Thursday, 19 February 2015

They all have to do more

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In order to resolve the Euro problem ( I would not call it Greece problem as the issues involved are much wider than Greece) everyone involved has to do more.

Greece needs to:

  • commit itself unequivocally to repayment of their loan obligations.
  • commit itself to restructure its economy and especially to prop up its tax compliance and collection mechanism and to stamp out corruption which is stifling economic growth.
  • commit itself to taking business friendly measures to attract FDI.  This has to include privatisations already agreed upon even if they are delayed to ensure that the best possible return is obtained.
  • commit itself to taking measures to dismantle monopolies and to make its economy more flexible, in particular its labour market which cannot continue to protect those who have jobs at the expense of those who are unemployed and blocked out of the labour market.
  • commit itself to a reasonable ( even if reduced from what was committed to earlier) primary balance on its budget and in its balance of payments.
Creditor nations have to realise that:

  • Any union without an element of solidarity is not a union at all and will eventually destroy itself.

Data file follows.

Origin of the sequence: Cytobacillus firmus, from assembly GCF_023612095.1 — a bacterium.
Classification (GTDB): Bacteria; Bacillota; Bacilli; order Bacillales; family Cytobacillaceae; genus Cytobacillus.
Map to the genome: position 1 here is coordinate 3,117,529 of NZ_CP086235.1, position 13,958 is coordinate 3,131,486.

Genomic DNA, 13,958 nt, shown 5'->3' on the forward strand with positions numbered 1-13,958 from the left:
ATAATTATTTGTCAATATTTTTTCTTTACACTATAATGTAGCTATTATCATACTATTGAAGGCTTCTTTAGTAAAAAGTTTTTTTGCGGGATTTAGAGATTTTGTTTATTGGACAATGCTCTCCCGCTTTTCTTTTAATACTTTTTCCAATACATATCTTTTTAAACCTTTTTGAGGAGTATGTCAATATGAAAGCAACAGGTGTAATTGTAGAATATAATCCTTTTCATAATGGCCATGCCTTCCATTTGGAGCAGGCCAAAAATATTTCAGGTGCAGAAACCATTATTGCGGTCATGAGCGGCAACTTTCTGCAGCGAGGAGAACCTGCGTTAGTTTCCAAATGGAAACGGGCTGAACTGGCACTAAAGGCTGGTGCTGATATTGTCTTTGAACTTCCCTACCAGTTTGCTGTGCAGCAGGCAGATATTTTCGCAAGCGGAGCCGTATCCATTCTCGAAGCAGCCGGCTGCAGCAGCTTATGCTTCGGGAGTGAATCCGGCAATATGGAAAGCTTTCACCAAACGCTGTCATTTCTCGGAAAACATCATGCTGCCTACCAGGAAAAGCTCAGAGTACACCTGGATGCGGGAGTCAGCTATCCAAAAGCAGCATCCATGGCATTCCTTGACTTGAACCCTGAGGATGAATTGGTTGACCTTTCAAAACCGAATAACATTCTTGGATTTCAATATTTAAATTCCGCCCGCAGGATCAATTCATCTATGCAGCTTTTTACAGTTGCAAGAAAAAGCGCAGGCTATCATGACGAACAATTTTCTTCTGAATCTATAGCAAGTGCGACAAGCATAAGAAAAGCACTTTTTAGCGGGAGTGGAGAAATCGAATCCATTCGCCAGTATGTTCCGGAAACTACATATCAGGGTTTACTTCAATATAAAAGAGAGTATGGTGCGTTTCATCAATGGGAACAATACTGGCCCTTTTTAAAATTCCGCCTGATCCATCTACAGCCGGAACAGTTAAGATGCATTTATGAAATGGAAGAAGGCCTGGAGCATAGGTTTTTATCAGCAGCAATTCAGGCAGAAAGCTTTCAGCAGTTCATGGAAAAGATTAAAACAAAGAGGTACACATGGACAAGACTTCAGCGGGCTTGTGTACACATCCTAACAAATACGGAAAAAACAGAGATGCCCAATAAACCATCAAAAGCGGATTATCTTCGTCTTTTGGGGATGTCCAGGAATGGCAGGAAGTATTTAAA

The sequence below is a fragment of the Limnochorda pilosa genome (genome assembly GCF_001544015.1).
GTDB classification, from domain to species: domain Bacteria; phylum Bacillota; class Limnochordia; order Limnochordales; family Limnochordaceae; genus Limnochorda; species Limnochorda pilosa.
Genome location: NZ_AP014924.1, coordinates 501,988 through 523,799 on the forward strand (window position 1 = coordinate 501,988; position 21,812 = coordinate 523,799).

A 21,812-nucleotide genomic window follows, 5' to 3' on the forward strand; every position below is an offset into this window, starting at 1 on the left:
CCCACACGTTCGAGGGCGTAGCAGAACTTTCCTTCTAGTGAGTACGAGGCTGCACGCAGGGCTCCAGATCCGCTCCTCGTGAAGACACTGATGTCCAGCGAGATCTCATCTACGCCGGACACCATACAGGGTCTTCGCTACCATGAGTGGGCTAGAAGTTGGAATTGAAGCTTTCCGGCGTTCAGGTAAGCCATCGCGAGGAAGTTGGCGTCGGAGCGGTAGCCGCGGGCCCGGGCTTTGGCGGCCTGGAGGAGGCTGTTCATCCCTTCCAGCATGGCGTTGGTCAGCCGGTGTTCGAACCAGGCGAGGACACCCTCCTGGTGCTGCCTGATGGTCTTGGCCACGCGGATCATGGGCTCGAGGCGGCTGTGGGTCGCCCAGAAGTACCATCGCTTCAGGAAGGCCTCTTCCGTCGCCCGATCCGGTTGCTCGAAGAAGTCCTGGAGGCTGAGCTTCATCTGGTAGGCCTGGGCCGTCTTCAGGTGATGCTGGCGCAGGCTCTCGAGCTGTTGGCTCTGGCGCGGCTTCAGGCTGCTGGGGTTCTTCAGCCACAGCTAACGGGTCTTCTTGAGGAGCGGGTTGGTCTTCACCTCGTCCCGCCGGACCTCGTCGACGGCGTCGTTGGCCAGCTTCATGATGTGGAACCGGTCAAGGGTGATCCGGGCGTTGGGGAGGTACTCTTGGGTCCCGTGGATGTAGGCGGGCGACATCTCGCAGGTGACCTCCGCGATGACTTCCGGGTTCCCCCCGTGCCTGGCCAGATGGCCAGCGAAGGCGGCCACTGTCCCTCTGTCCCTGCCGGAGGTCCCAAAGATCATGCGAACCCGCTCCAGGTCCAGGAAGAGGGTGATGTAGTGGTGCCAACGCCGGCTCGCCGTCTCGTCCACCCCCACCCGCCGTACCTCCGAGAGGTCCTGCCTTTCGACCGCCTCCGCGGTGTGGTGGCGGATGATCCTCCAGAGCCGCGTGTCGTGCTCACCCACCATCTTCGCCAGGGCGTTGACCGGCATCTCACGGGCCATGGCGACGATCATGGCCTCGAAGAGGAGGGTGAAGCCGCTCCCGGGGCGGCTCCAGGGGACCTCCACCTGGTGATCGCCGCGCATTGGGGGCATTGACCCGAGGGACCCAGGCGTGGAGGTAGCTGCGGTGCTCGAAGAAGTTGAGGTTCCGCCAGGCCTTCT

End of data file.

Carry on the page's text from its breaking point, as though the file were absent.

• Problems of debtor nations have to be addressed through real economic restructuring but in the context of growth rather than blind austerity.
  • Where austerity is needed it should be spread in a socially acceptable manner rather than being carried disproportionately by the bottom layers of society.
  • Restoration of equilibrium needs action also from the surplus side not just from the deficit side.

European Union should take the initiative for:

  • The European Stability Mechanism ( ESM) taking a primary role in resolving the problems between debtor and creditor nations, in particular:
      1. The Troika ( EU, IMF and ECB) should be replaced entirely by the ESM who will keep the IMF only in a consultative role.
      2. All debts of countries under bailouts held bilaterally by EU countries and by the ECB should be transferred at original cost to the ESM who will fund this by issuing cheap long term bonds which will be bought by the ECB instead of their QE program ( which could create more problems than it solves).
      3. All debts of debtors nations with debts exceeding 100% of their GDP should be converted into long term contingent GDP coupon bonds - where the interest rate is variable to the GDP - whilst the capital remains intact and repayable in equal annual instalments after an initial moratorium of say 10 years.
      4. Countries with structural Balance of Payments surpluses ( e.g. Germany who are consistently running 7% GDP  BoP surplus and evidently taking extreme advantage of the weakness of the Euro currency caused by problem countries) should pay a fixed percentage of their BoP surplus as non-refundable contribution to the ESM.
      5. The ESM will use the contributions received as in 4. above in order to reward problem countries with an element of debt foregiveness if they reach benchmarks proving their economic recovery - thus rewarding sacrifice as results will start to show.
Expecting debtor nations to resolve their problems without a burden sharing arrangement is the best way to ensure that the Euro has no future.

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